30 October 2014

Like No Other by Una LaMarche

Where to begin? I just read Una LaMarche’s Like No Other, and I still can’t quite wrap my brain around it. It was touching and warm, exploring cultures (Hasidic Judaism in particular) that were completely foreign to me. It was intense and passionate, seeing the first flowering of teenage love.

Like No Other may have had one of best meet-cutes I've seen in a long, long while: trapped on an elevator during a hurricane, Devorah does her best to avoid Jaxon, the boy she's trapped with, but the attraction between them is instant.

Like No Other is seeing a lot of praise for the diversity of its characters, and it's well-deserved: both Devorah's Hasidic faith and Jaxon's race (he's of West Indian extraction) inform their characters without defining them. Both come from an area of Brooklyn which has historically had racial tensions (I had to look up the Crown Heights Riot - I'm not from New York), but both are so drawn to each other that they're willing to do whatever they have to if it means they can be together.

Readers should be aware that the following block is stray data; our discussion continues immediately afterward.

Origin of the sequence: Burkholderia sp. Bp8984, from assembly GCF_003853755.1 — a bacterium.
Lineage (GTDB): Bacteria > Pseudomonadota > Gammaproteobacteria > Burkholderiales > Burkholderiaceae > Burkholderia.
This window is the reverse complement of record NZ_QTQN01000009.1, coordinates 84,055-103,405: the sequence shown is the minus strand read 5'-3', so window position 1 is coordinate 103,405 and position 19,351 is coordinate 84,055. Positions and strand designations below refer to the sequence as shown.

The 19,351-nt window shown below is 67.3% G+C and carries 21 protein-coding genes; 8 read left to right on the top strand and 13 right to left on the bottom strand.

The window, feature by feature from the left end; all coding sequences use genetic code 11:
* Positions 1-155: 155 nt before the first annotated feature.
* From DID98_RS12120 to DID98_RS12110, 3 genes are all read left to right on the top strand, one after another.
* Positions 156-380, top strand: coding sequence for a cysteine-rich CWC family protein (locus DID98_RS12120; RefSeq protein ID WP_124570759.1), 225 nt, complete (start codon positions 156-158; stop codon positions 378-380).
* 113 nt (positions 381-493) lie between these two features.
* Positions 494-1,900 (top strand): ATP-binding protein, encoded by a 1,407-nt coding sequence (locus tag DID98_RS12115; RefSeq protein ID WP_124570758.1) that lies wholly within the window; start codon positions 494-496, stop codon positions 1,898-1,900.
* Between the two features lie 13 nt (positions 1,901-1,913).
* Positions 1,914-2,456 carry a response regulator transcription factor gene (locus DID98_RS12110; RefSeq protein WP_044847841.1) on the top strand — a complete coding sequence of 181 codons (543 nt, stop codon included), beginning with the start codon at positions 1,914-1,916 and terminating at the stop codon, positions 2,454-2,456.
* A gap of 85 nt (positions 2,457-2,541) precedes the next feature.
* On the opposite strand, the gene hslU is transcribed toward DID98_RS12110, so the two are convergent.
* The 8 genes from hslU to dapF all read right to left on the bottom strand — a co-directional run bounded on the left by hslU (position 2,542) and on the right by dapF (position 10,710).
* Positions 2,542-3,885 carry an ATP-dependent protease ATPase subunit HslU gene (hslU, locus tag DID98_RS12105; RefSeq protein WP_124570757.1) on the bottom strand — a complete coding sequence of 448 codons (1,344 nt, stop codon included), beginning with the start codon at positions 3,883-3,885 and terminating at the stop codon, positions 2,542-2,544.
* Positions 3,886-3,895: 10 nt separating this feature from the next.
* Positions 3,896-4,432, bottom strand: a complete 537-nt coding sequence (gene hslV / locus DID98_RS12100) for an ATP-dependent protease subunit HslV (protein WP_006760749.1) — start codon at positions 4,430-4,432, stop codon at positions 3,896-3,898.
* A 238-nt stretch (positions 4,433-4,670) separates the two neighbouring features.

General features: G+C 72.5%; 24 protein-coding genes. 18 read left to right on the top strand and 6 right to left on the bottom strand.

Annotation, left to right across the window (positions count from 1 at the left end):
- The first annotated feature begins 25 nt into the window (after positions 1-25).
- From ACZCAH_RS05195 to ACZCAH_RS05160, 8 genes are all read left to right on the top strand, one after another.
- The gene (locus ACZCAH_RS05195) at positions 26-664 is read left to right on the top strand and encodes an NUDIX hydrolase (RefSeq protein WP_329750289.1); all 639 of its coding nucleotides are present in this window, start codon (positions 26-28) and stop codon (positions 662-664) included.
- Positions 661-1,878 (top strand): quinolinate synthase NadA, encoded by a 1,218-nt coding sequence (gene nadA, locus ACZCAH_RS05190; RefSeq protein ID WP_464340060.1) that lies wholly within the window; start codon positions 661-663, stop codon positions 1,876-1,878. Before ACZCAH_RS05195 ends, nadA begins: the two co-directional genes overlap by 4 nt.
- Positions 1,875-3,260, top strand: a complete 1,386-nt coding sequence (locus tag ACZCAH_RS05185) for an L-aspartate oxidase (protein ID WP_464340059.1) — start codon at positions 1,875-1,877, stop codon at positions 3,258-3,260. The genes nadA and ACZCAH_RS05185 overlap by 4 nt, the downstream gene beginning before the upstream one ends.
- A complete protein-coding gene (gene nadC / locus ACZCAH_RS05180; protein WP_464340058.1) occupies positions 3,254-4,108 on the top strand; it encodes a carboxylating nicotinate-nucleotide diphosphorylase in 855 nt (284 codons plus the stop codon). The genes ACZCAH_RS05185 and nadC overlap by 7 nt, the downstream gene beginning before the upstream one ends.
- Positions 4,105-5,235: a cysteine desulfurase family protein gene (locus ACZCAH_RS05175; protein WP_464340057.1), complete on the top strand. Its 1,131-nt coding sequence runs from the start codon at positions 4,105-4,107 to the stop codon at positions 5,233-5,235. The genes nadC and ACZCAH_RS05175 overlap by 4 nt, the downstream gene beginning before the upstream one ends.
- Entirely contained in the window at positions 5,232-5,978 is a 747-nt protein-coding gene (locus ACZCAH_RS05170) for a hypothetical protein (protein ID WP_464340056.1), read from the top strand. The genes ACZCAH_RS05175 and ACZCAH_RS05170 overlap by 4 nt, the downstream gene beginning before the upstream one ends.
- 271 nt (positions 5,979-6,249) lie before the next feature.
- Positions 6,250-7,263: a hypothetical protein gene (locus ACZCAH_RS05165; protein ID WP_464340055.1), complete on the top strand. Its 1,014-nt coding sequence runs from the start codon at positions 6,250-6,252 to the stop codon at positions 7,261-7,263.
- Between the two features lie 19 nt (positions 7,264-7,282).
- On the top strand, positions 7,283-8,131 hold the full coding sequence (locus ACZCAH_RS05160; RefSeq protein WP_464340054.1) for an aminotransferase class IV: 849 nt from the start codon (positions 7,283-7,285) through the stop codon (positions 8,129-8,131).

And they have to do a lot. Lie. Skip school and work. Avoid the overly-pious brother-in-law.

As was inevitable, shit hits the fan. People find out. And what happens from there was absolutely harrowing - but, ultimately, redeeming.

I had a total brain fart when I sat down to write this - I couldn't remember Devorah's name for the life of me! Embarrassing, right? But as I googled to remind myself, I came across the Goodreads reviews page.

A lot of people talked about Devorah's struggle: to find the balance between her faith, her upbringing, and her heart. The reviews I skimmed were all over the place on their feelings on the matter, but all seemed to think that Devorah went through a lot more than Jaxon.

I disagree. Maybe it's because I'm male, but I thought Jaxon had just as much to struggle against. You can see it every time he sees people looking at him. Every time he casually mentions the stereotypes he comes up against. The fact that, when he first meets Devorah, he's convinced she's terrified of him - not because he's a boy, but because of the color of his skin.

Jaxon's struggle is quieter than Devorah's, but it's no less important. Devorah has to learn if she can follow her heart, even when her family, her religion, her upbringing are all telling her not to. Jaxon has to learn if he can follow his, when society has painted a very unfavorable picture of him for being who he is.

Like No Other was a beautiful book. We Need Diverse Books and this one was excellent.